Saturday, August 14, 1999

Springer declines Senate run

Talk show host cites other commitments

Enquirer Columbus Bureau

Jerry Springer
        COLUMBUS — There won't be any chair-throwing debates for the U.S. Senate next year.

        Three weeks after talk show host Jerry Springer started a nationwide media frenzy about his potential return to politics, the former Cincinnati mayor said Friday he won't run for the seat now held by Ohio Republican Sen. Mike DeWine.

        “My current contractual obligations and commitments here in the United States, as well as in England, make it impractical if not impossible for me to make a run for the Senate at this time,” Mr. Springer said in a written statement released by his Chicago office.

        Linda Shafran, Mr. Springer's publicist, said he is developing a late-night show scheduled to debut in England next month. It will combine talk segments and comedy sketches similar to The Tonight Show, she said.

        Hamilton County Democratic Party Chairman Tim Burke, a longtime pal who encouraged the talk show host to return to Ohio, declined to comment on speculation that Mr. Springer commissioned an opinion poll before deciding against a Senate bid.

        Merely floating the idea created an avalanche of publicity for the media-savvy politician turned talk show host.

        However, most national and state Democrats condemned the potential Springer for Senate campaign, citing the on-the-set fights, bare breasts and bizarre subject matter that are staples of his top-rated TV show. (Friday's episode: “Secret affairs revealed.”)

        Senate Majority Leader Tom Daschle, for instance, said Mr. Springer wouldn't be welcome in the Democratic caucus. Leaders of the Democratic Senatorial Campaign Committee, a group that recruits candidates across the country, repeatedly stressed that a potential Springer candidacy wasn't their idea.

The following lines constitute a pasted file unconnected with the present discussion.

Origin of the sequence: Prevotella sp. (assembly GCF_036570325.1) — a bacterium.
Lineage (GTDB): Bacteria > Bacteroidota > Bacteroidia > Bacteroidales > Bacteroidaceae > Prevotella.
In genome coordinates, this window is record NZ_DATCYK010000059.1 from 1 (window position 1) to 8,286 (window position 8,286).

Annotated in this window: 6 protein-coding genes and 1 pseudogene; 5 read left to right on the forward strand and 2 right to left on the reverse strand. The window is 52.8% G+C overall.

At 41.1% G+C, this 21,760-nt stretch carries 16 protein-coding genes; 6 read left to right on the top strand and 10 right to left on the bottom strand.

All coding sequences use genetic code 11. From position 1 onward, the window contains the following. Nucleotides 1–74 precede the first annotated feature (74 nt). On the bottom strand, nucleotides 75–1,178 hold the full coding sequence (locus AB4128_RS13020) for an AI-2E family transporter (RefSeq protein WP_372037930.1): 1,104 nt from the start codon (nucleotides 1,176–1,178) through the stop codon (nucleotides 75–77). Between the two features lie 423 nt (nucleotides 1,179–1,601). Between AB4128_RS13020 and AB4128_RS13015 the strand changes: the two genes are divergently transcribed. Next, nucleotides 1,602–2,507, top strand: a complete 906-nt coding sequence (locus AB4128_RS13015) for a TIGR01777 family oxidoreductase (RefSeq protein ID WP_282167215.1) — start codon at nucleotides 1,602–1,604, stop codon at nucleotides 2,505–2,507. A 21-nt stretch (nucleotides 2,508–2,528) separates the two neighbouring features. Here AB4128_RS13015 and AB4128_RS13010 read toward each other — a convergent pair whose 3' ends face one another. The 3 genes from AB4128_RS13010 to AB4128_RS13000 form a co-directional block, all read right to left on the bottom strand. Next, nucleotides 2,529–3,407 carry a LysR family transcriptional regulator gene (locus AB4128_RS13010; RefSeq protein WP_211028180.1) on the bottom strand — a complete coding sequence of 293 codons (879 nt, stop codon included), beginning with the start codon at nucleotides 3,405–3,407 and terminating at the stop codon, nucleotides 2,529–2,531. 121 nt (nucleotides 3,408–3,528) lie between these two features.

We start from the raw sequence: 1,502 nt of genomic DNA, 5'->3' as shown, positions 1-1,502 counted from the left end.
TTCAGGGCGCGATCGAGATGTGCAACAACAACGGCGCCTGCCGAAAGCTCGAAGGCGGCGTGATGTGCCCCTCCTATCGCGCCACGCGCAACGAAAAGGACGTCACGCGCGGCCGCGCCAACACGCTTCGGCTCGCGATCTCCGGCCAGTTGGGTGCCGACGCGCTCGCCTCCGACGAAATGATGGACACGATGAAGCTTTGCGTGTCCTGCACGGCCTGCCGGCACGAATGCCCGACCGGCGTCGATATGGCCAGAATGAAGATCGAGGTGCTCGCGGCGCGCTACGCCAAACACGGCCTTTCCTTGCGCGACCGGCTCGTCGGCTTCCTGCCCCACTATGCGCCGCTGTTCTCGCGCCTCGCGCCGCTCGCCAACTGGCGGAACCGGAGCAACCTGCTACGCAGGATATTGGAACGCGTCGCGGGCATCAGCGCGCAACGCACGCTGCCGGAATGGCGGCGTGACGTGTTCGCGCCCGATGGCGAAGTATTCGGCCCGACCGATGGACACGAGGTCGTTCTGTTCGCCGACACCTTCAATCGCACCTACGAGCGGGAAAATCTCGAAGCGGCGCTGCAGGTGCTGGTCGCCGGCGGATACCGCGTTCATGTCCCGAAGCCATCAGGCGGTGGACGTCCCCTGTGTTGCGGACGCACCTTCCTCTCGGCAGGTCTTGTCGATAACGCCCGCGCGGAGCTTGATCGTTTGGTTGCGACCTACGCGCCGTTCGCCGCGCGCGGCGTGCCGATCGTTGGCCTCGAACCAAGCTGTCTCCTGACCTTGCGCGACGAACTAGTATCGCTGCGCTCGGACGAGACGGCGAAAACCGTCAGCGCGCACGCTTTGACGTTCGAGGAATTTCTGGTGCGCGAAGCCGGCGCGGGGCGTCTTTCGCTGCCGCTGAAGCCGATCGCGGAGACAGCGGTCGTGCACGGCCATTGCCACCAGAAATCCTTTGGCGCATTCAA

Friends and supporters said beyond the one-liners from David Letterman and Jay Leno, Mr. Springer is a formidable politician who thrived in conservative Cincinnati.

        As a city councilman, Mr. Springer bounced back from scandal in the mid-1970s — he had paid a prostitute with a personal check — and later won the largest plurality in city history. He went on to become an award-winning TV news anchor before moving to Chicago to take his talk show national.

        One of the Ohio Democratic Party's most significant constituencies agreed. William Burga, president of the AFL-CIO, told The Cincinnati Enquirer this week that organized labor could live with Mr. Springer as a candidate.

        Democrats are desperate to find somebody able to break the Republican's grip on statewide elected offices. Mr. Springer boasts personal wealth and name recognition that could have offset Mr. DeWine's formidable campaign bankroll, Mr. Burga said.

        Several prominent Democrats have rejected an opportunity to take on Mr. DeWine. The only person still interested is Richard Cordray, a Columbus lawyer who ran unsuccessfully for state attorney general last year.

        “I'm glad Jerry decided not to run because I always thought it would have been a mistake,” Mr. Cordray said. “What his show stands for doesn't mesh with the Democratic Party's values.”

        Ohio Republican Party Chairman Bob Bennett couldn't resist another jab. “Maybe they're interviewing other qualified candidates like (shock-rocker) Marilyn Manson, Madonna or (cross-dressing celebrity) RuPaul,” Mr. Bennett said.

        “I think all that talk showed they actually were worried about Jerry,” Mr. Burke countered. “He would have been a great candidate, and more importantly, a great U.S. senator.”


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